The first application of this idea to Einstein’s equations appears to have been . There a hyperbolic system consisting of wave equations for the time derivative of the variable is obtained when the shift is taken to vanish and the lapse is chosen so as to impose the time component of the harmonic gauge. The shift is set to zero, but, as stated in the paper, this is an unnecessary condition. Thus, it is clear that one gains in flexibility compared with the standard method above. This seems to correspond with the fact that in one of the equations forming the system, the time derivative of the evolution equation for the momentum, the momentum constraint has been suitably added, thus modifying the evolution flow outside the constraint sub-manifold. As stated in the paper, they could not use the other constraint, the Hamiltonian one, to modify that equation.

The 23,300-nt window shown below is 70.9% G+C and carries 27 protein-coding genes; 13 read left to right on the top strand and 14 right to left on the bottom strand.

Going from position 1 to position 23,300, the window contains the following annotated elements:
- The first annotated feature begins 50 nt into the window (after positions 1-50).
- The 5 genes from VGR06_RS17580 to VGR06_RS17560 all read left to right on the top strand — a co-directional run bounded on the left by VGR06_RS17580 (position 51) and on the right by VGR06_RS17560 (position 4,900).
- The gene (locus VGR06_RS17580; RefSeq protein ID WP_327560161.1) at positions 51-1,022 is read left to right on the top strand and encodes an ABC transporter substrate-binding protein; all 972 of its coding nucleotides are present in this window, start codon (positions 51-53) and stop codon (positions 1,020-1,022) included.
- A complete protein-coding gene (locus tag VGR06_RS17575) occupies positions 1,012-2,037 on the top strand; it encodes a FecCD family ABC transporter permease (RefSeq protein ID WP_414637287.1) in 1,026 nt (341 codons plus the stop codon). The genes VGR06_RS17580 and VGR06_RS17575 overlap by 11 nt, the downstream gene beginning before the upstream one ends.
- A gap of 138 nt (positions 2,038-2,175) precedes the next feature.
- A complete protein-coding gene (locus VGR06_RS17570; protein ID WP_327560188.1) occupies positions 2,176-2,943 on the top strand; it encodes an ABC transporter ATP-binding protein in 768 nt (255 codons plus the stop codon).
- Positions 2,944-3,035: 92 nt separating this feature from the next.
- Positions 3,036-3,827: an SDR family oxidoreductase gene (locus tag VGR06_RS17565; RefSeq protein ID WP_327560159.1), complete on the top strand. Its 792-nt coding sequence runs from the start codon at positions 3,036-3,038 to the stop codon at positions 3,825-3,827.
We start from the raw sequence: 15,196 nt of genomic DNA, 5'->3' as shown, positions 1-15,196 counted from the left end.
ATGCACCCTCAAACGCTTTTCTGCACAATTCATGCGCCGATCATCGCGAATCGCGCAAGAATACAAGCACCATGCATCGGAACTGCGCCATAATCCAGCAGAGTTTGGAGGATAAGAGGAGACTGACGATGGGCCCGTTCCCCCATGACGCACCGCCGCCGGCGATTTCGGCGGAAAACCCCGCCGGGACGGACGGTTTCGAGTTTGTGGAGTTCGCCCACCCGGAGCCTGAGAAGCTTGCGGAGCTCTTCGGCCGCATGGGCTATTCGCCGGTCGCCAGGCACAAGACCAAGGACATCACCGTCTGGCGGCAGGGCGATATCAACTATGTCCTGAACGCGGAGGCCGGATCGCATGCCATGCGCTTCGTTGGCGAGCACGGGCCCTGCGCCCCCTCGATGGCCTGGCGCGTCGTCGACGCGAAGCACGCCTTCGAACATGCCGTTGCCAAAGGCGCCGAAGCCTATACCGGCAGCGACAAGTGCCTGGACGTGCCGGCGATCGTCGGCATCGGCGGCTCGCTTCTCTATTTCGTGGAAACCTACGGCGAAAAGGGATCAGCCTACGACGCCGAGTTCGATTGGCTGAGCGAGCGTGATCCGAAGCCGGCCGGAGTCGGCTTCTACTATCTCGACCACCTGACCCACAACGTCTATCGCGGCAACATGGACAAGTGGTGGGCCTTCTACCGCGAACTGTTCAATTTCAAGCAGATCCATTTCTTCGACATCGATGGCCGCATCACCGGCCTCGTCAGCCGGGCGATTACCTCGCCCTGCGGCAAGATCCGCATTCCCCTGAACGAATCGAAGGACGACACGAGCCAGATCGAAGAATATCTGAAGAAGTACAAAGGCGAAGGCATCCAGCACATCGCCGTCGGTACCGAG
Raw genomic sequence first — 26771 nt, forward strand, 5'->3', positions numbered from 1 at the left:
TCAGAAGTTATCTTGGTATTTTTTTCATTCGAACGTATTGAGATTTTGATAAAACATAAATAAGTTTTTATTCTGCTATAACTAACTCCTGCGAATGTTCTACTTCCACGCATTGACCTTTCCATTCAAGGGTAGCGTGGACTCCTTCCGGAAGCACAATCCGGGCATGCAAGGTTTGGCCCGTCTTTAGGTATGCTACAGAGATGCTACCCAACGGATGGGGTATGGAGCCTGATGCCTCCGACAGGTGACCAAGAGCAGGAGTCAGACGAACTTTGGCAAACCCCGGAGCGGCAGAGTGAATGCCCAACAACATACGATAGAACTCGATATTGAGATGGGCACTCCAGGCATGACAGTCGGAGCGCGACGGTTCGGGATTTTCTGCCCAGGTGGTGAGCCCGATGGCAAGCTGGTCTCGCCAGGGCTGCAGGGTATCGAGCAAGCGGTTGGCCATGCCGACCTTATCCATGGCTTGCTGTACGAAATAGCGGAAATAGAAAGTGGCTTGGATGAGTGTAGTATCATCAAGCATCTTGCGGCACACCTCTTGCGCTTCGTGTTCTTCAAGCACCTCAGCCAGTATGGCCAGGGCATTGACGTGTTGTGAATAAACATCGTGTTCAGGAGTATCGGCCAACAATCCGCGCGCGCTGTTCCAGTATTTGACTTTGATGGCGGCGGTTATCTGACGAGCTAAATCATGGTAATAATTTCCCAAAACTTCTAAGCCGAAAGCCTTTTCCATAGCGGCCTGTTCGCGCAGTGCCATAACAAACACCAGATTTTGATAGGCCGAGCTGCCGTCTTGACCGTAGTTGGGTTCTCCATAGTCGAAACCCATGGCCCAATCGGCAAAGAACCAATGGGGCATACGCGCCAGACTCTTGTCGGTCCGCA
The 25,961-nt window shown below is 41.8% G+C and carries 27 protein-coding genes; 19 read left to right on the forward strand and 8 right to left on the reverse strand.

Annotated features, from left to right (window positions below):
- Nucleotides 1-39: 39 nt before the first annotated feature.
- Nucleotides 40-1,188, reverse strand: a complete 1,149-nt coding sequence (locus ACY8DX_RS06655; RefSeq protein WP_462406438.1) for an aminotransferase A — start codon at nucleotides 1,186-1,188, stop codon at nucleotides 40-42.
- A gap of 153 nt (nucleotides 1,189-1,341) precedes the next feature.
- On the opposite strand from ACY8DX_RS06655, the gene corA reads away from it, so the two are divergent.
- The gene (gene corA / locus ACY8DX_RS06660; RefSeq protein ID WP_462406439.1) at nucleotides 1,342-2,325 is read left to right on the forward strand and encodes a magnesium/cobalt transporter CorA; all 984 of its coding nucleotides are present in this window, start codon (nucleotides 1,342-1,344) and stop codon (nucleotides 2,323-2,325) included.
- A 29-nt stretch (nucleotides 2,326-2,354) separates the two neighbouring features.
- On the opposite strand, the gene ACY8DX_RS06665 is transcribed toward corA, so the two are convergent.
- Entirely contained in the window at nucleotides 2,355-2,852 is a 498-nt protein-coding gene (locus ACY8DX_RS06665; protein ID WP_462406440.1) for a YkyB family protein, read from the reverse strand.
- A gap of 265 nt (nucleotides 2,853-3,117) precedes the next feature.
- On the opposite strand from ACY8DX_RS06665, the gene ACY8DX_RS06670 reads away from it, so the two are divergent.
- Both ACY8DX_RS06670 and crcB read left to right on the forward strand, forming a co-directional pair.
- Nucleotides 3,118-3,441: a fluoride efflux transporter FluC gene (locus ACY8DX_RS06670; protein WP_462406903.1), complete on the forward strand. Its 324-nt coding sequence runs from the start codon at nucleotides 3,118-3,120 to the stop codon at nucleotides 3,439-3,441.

The condition for that system to be (symmetric) hyperbolic is that the term below should not have second derivatives of .
The simplest condition to guarantee this is:
and so the system remains hyperbolic. Thus, we see that, up to the determinant of the metric, the lapse can be prescribed freely. This freedom is very important because it gives ductility to the approach, since this function can be specified according to the needs of applications. We shall call this a generalized harmonic time gauge.
Although in the introduction of  there is a remark dedicated to numerical relativists about the possible importance of having a stable system, the paper did not spark interest until recently, when applications required these results to proceed. In recent years, a number of papers have appeared which further elaborate on this system [2, 3, 4]. In particular, I would like to mention , where the authors look at the system in detail, writing it as a first order system, and introduce all variables which are needed for that. In these recent papers, the generalized harmonic time gauge has been included, as well as arbitrarily prescribed shift vectors. If one attempts attempts to write down the system as a first order one, that is, to give new names to the derivatives of the basic fields until bringing the system to the form of Equation 1, the resulting system is rather big, it has fifty four variables, without counting the lapse-shift pair. We shall see that there are first order hyperbolic systems with half that number of variables.